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‘Hairspray’ at Bromley Churchill Theatre review

National tour hits all the right notes.

Hairspray
Credit: Bromley Churchill Theatre

Playing this week at the Churchill Theatre Bromley is feel-good musical ‘Hairspray’, based on the 1988 John Waters film. This charming pastiche of 1960s America is colourful, energetic and bursting with good heart.

The story follows young, overweight but eternally optimistic high school student Tracy Turnblad (Katie Brace), who is bursting with enthusiasm for the cool new sounds and styles of the Sixties, even down to her beehive hair style. Desperate to be on her favourite local television programme, The Corny Collins Show, she busts some dance moves learned from her stylish new black friend Seaweed (Reece Richards) and wows the host. She even gets to dance with teen heart-throb Link Larkin (Ross Clifton) and wins a sponsorship deal that impresses her parents. But something is rotten at the heart of her new showbiz world. Producer Velma Von Tussle (Rebecca Thornhill) is a racist who seeks to undermine Tracy and her friends at every turn. Undeterred, Tracy vows to take on the authorities and use her charm and talents to stand up for what she knows to be right.

Hairspray
Credit: Bromley Churchill Theatre

‘Hairspray’ impresses with its breathless energy, witty one-liners and sound moral message. This production succeeds in all of the essential elements and ably conveys the necessary colour and vitality that brings a schoolgirl’s idealistic world so vividly to life on the stage.

The casting is perfect. Director Paul Kerryson brings out the best in several highly enjoyable double-acts. Rebecca Jayne-Davies and Reece Richards are adorable as young couple Penny and Seaweed, whereas glamorous-yet-bigoted Velma and Amber Von Tussle (Rebecca Thornhill and Jessica Croll) are entirely believable as the ghastly mother and daughter. The biggest laughs of the evening are won by Tracy’s parents, Edna and Wilbur Turnblad. Alex Bourne, who towers over Norman Pace, is paired with him to comic perfection. Their rendition of ‘You’re Timeless to Me’ is hilarious, and it took some time for the audience to recover from hysterics!

Hairspray
Credit: Bromley Churchill Theatre

There are individual performances of note too. Brenda Edwards may be singled out for her powerful singing voice and stage presence as Motormouth Maybelle. The leads Katie Brace and Ross Clifton enjoy a great rapport and provide the production with sustained levels of excitement and innocence.

Audiences will recognise one or two songs. The opening number, ‘Good Morning Baltimore’, sung by Tracy, suitably establishes the world of the story. ‘Run and Tell That’, which takes place at Motormouth Maybelle’s record shop, is an excellent set piece, and the final song, ‘You Can’t Stop the Beat’ is perhaps the best of all. It’s certainly an earworm – the melody will rattle through your mind as you leave the auditorium and for hours afterwards!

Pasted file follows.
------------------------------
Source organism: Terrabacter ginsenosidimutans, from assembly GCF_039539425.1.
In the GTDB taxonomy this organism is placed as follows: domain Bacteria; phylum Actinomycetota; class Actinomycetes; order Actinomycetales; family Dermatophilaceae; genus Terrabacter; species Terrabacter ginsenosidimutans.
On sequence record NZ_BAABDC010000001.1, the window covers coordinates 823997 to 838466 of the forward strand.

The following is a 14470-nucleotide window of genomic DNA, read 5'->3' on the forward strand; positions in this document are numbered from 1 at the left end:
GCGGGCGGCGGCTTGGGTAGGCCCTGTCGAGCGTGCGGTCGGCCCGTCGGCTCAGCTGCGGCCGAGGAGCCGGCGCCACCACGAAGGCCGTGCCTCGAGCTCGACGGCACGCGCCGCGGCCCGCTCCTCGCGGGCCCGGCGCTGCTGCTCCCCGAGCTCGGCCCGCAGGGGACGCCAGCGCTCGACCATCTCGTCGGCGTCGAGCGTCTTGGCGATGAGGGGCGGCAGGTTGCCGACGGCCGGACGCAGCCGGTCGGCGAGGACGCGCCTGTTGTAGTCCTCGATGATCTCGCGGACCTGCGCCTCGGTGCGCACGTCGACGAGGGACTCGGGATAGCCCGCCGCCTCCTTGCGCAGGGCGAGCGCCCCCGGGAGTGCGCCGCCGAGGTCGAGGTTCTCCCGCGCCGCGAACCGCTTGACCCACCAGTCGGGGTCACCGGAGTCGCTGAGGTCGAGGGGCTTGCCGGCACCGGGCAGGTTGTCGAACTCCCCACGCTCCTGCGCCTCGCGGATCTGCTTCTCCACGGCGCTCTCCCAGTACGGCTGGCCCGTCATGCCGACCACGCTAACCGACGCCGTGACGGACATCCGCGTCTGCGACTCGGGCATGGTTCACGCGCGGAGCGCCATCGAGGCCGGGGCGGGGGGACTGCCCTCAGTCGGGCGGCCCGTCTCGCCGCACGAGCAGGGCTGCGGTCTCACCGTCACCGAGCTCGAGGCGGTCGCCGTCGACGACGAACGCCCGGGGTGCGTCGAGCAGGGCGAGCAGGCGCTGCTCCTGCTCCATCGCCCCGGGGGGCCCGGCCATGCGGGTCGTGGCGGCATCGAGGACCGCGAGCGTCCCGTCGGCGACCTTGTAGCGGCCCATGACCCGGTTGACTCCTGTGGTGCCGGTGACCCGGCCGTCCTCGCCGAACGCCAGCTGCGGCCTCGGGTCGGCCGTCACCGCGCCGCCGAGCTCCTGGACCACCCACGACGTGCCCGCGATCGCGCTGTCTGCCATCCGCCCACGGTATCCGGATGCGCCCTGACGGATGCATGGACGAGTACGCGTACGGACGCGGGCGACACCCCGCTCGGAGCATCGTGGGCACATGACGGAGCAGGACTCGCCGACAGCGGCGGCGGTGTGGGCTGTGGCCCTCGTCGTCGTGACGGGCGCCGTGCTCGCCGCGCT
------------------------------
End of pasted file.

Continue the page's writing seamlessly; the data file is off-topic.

Hairspray
Credit: Bromley Churchill Theatre

There are one or two moments in the first act where the energy dips, and not all of the musical numbers are as strong as the standouts. It’s also wise not to study the plot too hard. But ‘Hairspray’ isn’t aiming at plausibility or psychological realism. It sweeps its audience along with its confidently told moral message and leaves everyone with a warm glow after a thoroughly-earned walk down. There’s no preaching, just an enjoyable absence of cynicism and a representation of all that was great about the Sixties. Even the ostensible villains of the piece aren’t entirely irredeemable, so irrepressibly endearing is Tracy’s crusade. In this production, act two was pretty much flawless, and the exuberant energy held until the final curtain call. Little wonder that the audience loved it so much.

This production of ‘Hairspray’, carried off by an excellent cast, is great family fun and is sure to leave you wanting more. If you’ve been starved of theatrical entertainment in recent years, then this is a great one to lure you back in!

Hairspray
Credit: Bromley Churchill Theatre

Cast: Alex Bourne, Brenda Edwards, Norman Pace, Rebecca Thornhill, Katie Brace, Richard Meek, Reece Richards, Ross Clifton, Jessica Croll, Rebecca Jayne-Davies Director: Paul Kerryson Writer: Mark O’Donnell, Thomas Meehan, Mark Shaiman, Scott Wittman Theatre: Churchill Theatre, Bromley Running time: 150 mins Dates: Monday 7th to Saturday 12th February 2022 Book now

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